May 29, 2016: A Centurion’s Faith

Scripture: Luke 7:1-10

Reverend Bill Green

We see goodness on many different levels when we look at the Centurion. It begins with the concern he has for a servant. Yes, the servant was important to him but this was a time when life was cheap. For a master to have more than a passing worry for a servant, except in how his death would be an inconvenience, is surprising and says something about the centurion. We also learn that he was known for doing good deeds. This was told to Jesus by the Jewish leaders, a group not normally willing to heap praise on a Roman soldier. They even share that he used his money to build them a synagogue. They said all of this because they wanted to impress Jesus. They felt they needed to prove that this Gentile soldier’s request was worth being granted.

The interesting thing to note is that it was not his status or his good deeds that impressed Jesus. As they were headed to the house a friend of the centurion stops Jesus to share what the centurion was thinking saying, “Lord don’t be bothered. In fact I didn’t even consider myself worthy to come to you. Just say the word and my servant will be healed.” He doesn’t request, bribe or demand. He acknowledges Jesus can heal if Jesus wants. That’s it. It was this trust in God working through Jesus and his humility that caused Jesus to proclaim that he had not found faith like this anywhere else in Israel.

Humbleness is a trait often lifted up in the Bible. Jesus often encourages people to humble themselves. We are told a humble and contrite heart God will not despise. One of the major accusations against many of the ancient kings of Israel was that they were not humble before God. It seems that humbleness is a trait that is admired in people of faith but so often lacking. This is why Jesus was impressed when he found a truly humble man.

We need to understand that a centurion was a man of importance. They were the professional officer corps of their day. The more senior centurions had risen through the ranks to a position equivalent to that of a staff officer. Since this centurion had the resources to build a synagogue we can assume that he was likely the most senior soldier in the area. In a militaristic state such as Rome’s this meant that he had great power and influence over the lives of all the citizens. He could have commanded Jesus to heal his servant with the implication that he would be arrested or killed if he did not comply. He had the resources to offer a bribe for this to be done. At the very least he could command that Jesus come to him. Yet, he sends people with his request. He finally says that he isn’t worthy to have Jesus come into his house. He, a Roman centurion, feels inadequate in the face of an itinerant Jewish preacher! You can see why Jesus is amazed.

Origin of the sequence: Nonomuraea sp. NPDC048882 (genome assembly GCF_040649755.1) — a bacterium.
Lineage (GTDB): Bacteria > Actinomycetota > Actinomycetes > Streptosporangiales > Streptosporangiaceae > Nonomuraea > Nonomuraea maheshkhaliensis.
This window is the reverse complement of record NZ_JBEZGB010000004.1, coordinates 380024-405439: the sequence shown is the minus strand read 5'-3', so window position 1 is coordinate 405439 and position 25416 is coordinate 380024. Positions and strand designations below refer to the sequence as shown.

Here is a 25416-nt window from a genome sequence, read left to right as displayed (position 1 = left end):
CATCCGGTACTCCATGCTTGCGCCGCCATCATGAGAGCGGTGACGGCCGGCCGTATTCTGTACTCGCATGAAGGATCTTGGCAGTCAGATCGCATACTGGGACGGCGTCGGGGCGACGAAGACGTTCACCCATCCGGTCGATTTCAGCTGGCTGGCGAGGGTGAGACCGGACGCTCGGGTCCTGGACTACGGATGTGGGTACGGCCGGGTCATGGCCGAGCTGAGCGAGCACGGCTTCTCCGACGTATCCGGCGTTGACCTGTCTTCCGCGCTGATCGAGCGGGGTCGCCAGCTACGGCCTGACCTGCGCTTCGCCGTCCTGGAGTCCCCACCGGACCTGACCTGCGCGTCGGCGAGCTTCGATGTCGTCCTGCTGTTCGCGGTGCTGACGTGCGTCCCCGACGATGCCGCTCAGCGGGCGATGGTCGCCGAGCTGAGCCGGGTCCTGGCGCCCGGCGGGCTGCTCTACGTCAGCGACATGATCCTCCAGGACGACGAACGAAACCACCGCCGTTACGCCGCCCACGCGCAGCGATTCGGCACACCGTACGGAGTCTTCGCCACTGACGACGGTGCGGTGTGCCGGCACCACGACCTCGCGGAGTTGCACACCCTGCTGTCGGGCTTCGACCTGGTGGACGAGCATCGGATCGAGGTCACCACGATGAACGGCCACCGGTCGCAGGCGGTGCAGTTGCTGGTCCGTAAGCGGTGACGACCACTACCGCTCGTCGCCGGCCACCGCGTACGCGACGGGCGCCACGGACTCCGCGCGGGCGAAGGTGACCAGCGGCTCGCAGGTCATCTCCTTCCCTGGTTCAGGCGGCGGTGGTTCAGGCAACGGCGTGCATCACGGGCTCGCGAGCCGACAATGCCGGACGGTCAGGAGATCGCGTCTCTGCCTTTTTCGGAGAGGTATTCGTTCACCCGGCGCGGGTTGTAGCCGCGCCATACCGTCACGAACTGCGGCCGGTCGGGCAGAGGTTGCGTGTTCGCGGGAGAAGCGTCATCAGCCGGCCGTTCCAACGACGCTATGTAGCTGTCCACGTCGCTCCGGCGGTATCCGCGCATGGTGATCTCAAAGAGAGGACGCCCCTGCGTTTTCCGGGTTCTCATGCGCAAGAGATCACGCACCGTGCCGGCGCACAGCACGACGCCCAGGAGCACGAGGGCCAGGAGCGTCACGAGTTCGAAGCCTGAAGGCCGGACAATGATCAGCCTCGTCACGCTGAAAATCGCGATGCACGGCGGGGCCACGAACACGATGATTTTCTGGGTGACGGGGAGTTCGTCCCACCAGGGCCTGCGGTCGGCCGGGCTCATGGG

Humbleness is so important. In some translations of the Beatitudes we hear, “Blessed are people who are humble, because the will inherit the earth.” I think humbleness is such a sought for element of faith because it gets the self out of the center of our focus. It opens us up to God instead of all of our energy being focused on what we want. You see this playing out in the story. The Centurion is worried about his slave. He asks some of the leaders to go to Jesus for help. The more he thinks about this, prays about it, the more he realizes that he is trying to tell God what to do. That is why he sends a friend a bit later to tell Jesus to not bother coming. He trusts that if it is God’s will for his servant to be healed it will happen. Jesus can speak the word without having to set foot in his house.

This is the second thing humbleness does. It causes us to let go and no longer try to be in control of the situation. In the Old Testament when you have the prophets scolding the Kings of Israel for not being humble, the problem was that they were trying to solve problems on their terms. They would make alliances, fight wars and a whole bunch of other things because they wanted to be in control. It was hard for them to let go and trust God. Most of them did not do this and the result was calamity for their kingdoms.